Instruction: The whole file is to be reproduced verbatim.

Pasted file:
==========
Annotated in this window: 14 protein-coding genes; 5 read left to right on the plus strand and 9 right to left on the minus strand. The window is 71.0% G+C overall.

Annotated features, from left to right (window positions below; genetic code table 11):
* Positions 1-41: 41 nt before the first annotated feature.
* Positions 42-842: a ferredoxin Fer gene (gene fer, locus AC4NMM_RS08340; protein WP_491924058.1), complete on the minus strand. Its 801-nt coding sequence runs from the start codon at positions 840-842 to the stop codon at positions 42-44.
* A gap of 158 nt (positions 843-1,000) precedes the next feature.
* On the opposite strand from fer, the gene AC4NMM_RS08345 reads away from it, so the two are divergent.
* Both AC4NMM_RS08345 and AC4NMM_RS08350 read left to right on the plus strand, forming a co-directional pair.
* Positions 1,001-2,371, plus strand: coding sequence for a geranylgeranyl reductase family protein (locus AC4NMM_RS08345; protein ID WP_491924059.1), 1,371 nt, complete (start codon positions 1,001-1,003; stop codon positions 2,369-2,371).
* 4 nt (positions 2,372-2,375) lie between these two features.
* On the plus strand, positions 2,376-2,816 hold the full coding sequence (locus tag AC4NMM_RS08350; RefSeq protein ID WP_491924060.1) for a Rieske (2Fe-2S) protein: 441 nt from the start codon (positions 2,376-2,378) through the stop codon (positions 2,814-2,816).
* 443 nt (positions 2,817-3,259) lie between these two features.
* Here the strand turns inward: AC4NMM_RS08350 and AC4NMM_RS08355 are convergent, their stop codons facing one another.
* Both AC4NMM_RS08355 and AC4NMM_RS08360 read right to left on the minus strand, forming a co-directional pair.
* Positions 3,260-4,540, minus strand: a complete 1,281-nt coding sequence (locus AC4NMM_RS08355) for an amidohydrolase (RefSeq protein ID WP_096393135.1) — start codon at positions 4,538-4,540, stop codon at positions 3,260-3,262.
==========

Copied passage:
Annotated in this window: 14 protein-coding genes; 5 read left to right on the plus strand and 9 right to left on the minus strand. The window is 71.0% G+C overall.

Annotated features, from left to right (window positions below; genetic code table 11):
* Positions 1-41: 41 nt before the first annotated feature.
* Positions 42-842: a ferredoxin Fer gene (gene fer, locus AC4NMM_RS08340; protein WP_491924058.1), complete on the minus strand. Its 801-nt coding sequence runs from the start codon at positions 840-842 to the stop codon at positions 42-44.
* A gap of 158 nt (positions 843-1,000) precedes the next feature.
* On the opposite strand from fer, the gene AC4NMM_RS08345 reads away from it, so the two are divergent.
* Both AC4NMM_RS08345 and AC4NMM_RS08350 read left to right on the plus strand, forming a co-directional pair.
* Positions 1,001-2,371, plus strand: coding sequence for a geranylgeranyl reductase family protein (locus AC4NMM_RS08345; protein ID WP_491924059.1), 1,371 nt, complete (start codon positions 1,001-1,003; stop codon positions 2,369-2,371).
* 4 nt (positions 2,372-2,375) lie between these two features.
* On the plus strand, positions 2,376-2,816 hold the full coding sequence (locus tag AC4NMM_RS08350; RefSeq protein ID WP_491924060.1) for a Rieske (2Fe-2S) protein: 441 nt from the start codon (positions 2,376-2,378) through the stop codon (positions 2,814-2,816).
* 443 nt (positions 2,817-3,259) lie between these two features.
* Here the strand turns inward: AC4NMM_RS08350 and AC4NMM_RS08355 are convergent, their stop codons facing one another.
* Both AC4NMM_RS08355 and AC4NMM_RS08360 read right to left on the minus strand, forming a co-directional pair.
* Positions 3,260-4,540, minus strand: a complete 1,281-nt coding sequence (locus AC4NMM_RS08355) for an amidohydrolase (RefSeq protein ID WP_096393135.1) — start codon at positions 4,538-4,540, stop codon at positions 3,260-3,262.